How the sales function engages with customers:
- Product-oriented sales tend to own the customer over long periods of time, re-engaging those customers to “up-sell” as new products are delivered. Education and expertise may be provided as part of the sales process. Other support roles (Sales Engineers, Professional Services) may exist, but the sales manager is the quarterback.
- Services-oriented sales tends to focus on initially winning a customer / engagement only to hand off that customer, post-win, to an account management roll that owns the customer as the project is delivered as well as for future extensions to the original deal.
How the business invests in “what you’re selling:”
- Product-based businesses invest in building the product ahead of revenue
- Services-based businesses have invested in people but generally do not proactively invest in solutions for their target market; instead such businesses define the solution in real-time as part of the sales cycle and think in terms of “work for hire.”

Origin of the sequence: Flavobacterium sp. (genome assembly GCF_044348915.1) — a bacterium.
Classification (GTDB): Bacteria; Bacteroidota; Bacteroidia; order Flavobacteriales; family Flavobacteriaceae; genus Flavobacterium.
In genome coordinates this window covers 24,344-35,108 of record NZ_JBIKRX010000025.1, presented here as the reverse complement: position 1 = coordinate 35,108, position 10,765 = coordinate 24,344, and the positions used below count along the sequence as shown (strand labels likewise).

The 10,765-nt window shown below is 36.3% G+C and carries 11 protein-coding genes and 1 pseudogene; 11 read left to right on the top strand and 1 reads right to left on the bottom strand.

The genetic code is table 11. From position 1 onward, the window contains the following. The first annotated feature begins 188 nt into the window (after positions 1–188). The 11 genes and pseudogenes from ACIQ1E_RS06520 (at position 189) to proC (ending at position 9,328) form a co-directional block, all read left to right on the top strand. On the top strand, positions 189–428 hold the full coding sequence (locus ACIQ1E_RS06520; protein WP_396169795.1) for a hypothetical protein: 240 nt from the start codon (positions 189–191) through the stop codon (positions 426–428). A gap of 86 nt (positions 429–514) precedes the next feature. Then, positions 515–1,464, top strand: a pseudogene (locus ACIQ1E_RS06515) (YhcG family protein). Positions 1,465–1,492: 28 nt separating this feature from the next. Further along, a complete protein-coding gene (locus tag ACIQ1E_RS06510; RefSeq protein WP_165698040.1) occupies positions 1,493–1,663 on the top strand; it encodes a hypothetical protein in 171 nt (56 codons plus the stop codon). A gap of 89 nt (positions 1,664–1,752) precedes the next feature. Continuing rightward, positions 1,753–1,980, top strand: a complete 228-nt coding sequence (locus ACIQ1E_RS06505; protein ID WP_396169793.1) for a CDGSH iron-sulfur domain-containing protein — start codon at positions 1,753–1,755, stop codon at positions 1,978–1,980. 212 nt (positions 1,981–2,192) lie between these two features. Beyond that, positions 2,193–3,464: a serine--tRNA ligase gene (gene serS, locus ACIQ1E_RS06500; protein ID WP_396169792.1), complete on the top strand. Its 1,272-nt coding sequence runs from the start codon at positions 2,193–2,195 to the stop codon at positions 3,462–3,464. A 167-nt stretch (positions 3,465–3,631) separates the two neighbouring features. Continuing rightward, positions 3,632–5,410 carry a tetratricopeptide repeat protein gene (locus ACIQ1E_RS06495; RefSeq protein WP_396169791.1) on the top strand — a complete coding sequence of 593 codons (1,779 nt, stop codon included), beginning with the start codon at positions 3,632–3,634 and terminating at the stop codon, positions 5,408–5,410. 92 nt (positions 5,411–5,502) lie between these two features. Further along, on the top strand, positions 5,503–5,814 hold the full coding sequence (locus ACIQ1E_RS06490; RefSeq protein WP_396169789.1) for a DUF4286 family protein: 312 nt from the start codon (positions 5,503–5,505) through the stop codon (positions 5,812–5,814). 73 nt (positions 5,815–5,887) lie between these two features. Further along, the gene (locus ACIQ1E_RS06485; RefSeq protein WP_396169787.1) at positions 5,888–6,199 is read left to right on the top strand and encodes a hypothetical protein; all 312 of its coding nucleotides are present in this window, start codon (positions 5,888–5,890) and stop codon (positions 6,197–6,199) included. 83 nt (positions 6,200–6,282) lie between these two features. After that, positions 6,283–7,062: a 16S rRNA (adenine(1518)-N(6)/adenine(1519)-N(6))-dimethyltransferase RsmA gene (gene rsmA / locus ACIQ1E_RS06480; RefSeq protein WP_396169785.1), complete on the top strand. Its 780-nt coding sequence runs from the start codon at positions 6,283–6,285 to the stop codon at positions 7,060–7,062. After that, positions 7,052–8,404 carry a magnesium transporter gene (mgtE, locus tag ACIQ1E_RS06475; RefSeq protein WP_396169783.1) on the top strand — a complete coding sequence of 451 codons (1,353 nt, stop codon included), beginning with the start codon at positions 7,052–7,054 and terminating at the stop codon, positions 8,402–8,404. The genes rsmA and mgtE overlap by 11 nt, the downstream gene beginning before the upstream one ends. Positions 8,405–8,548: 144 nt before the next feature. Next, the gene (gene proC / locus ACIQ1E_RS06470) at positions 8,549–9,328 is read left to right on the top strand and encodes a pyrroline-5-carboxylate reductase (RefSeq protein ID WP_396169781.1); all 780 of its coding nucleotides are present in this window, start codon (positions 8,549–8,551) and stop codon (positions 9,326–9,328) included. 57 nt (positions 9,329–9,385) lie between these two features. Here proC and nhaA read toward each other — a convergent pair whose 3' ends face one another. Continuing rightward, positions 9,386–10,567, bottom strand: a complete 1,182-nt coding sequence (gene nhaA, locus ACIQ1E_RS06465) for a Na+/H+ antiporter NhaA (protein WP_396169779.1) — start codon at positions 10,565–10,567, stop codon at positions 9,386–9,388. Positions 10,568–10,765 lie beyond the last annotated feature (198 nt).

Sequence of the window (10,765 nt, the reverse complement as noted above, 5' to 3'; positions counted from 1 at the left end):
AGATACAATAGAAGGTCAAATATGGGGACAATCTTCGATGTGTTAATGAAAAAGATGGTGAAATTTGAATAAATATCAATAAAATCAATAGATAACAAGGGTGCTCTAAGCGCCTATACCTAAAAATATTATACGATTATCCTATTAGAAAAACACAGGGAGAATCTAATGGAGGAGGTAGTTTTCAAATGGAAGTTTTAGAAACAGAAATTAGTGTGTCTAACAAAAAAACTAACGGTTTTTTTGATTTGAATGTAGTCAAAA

When you say “yes” and “no” to customers:
- Product-based businesses should say yes when customer’s requirements align with the product’s capabilities; when customer’s requirements fall outside of the business or product focus, there must be sufficient discipline to say “no” to the potential revenue associated with that opportunity.
- Services-based businesses must find a way to increasingly say yes to potential customers. This is true because in relationship-based sales of expertise and capabilities, trusted vendors will be asked to do more and more. Figuring out how to say yes, profitably, is core to growing a services-oriented business.
How your business scales:
- A product-based business scales by creating an ever growing/evolving product set and selling it multiple times, broadly to many different customers
- A services-based business scales largely on the backs of people and relationships; winning and servicing an increasing number of customers requires an increasing number of people with very little exception.
let me know if you agree or not…